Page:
Corrections

A GRADE Working Group approach for rating the quality of treatment effect estimates from network meta-analysis

BMJ 2015; 350 doi: https://doi.org/10.1136/bmj.h3326 (Published 17 June 2015) Cite this as: BMJ 2015;350:h3326

In table 1 of this Research Methods and Reporting article (BMJ 2014;349:g5630, doi:10.1136/bmj.g5630), the authors correctly state for the comparison of vitamin D plus calcium versus risedronate that the quality of evidence for the network meta-analysis (NMA) estimate is low. This is based on the rule that where both direct and indirect evidence are available, the higher of the two quality ratings should be used, which in this case is a low rating. However, in the penultimate paragraph of the section “Steps 3 and 4: Presenting and rating of quality of NMA effect estimates,” the authors wrote: “For the comparison of vitamin D plus calcium versus risedronate, direct evidence had very low confidence rating and contributed substantially more to the NMA estimate than indirect evidence; therefore, the quality rating for the NMA estimate was also very low.”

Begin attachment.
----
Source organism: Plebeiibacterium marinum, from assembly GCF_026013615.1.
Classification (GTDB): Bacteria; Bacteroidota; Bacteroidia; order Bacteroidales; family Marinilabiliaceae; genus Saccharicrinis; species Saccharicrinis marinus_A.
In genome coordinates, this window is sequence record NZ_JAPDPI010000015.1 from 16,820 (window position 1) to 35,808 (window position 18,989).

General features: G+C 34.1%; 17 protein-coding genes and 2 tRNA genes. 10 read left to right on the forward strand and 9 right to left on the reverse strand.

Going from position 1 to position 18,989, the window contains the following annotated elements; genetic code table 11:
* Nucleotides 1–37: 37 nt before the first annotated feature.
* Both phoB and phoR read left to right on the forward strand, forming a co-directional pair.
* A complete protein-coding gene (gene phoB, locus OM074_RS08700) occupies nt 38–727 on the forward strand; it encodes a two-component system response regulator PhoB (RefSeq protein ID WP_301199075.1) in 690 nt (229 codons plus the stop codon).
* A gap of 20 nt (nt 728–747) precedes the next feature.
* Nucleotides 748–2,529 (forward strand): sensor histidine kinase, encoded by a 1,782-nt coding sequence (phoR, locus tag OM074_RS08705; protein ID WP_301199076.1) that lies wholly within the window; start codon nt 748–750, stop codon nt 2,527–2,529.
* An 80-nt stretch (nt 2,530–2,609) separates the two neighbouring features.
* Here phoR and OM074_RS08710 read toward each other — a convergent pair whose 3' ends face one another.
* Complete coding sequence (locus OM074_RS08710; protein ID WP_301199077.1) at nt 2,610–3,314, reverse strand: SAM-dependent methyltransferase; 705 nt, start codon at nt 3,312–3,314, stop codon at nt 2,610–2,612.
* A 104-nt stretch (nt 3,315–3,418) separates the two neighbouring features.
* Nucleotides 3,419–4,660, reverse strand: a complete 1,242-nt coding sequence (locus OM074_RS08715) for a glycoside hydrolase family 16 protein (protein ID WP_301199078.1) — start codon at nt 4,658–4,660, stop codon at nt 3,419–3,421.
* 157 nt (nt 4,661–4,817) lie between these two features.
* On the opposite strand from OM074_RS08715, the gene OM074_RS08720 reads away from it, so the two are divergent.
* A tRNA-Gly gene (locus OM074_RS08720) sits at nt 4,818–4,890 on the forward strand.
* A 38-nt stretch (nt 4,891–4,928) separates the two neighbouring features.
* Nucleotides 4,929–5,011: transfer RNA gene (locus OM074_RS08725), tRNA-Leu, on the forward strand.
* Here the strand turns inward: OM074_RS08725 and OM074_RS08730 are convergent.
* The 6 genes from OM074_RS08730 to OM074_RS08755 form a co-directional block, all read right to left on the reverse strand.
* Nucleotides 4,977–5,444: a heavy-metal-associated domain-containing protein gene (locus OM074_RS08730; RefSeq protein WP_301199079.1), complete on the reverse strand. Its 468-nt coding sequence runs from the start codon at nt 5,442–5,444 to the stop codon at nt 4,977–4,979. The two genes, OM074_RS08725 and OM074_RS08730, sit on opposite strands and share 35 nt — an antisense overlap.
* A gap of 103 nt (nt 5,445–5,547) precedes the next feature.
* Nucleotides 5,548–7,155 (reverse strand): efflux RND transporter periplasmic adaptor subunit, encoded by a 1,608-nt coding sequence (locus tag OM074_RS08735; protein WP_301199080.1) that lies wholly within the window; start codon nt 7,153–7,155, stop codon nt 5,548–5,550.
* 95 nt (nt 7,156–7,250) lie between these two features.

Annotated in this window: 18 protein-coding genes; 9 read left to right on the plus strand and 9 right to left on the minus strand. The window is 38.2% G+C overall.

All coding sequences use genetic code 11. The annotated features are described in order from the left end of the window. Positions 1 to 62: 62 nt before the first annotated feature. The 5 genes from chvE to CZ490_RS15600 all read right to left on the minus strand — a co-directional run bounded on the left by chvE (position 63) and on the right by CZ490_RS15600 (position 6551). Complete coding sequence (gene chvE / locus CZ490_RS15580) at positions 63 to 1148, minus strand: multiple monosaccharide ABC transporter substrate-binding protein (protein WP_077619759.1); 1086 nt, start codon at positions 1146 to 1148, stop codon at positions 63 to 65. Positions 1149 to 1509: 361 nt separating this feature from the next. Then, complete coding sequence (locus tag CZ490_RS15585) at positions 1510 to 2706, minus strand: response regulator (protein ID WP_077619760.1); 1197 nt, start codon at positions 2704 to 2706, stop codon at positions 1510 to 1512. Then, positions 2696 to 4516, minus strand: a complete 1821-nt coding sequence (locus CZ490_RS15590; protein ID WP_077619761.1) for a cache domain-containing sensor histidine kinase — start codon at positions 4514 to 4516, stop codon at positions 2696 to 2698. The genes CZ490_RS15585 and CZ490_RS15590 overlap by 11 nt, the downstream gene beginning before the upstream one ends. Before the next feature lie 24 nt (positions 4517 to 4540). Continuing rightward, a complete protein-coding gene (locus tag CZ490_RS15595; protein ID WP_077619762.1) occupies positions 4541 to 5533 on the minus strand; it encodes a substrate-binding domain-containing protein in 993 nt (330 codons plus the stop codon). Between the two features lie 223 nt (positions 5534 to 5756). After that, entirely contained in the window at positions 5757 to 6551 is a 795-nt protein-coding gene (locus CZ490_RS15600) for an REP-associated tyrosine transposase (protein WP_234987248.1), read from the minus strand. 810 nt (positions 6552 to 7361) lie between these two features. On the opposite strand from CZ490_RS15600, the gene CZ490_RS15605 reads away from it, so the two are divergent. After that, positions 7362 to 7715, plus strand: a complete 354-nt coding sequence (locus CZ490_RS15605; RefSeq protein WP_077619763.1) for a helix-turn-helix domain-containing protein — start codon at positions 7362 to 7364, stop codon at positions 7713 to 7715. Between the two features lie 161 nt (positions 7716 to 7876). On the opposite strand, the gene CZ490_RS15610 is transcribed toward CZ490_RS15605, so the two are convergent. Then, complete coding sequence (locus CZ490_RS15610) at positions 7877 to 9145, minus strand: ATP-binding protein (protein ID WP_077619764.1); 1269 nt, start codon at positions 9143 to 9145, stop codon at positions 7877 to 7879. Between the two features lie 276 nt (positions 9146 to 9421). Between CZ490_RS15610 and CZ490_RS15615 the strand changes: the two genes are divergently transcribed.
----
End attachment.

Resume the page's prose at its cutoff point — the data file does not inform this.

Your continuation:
The authors would like to correct this sentence to the following: “For the comparison of vitamin D plus calcium versus risedronate, direct evidence had a very low confidence rating and indirect evidence had a low confidence rating; therefore, the quality rating for the NMA estimate was low.”

Notes

Cite this as: BMJ 2015;350:h3326

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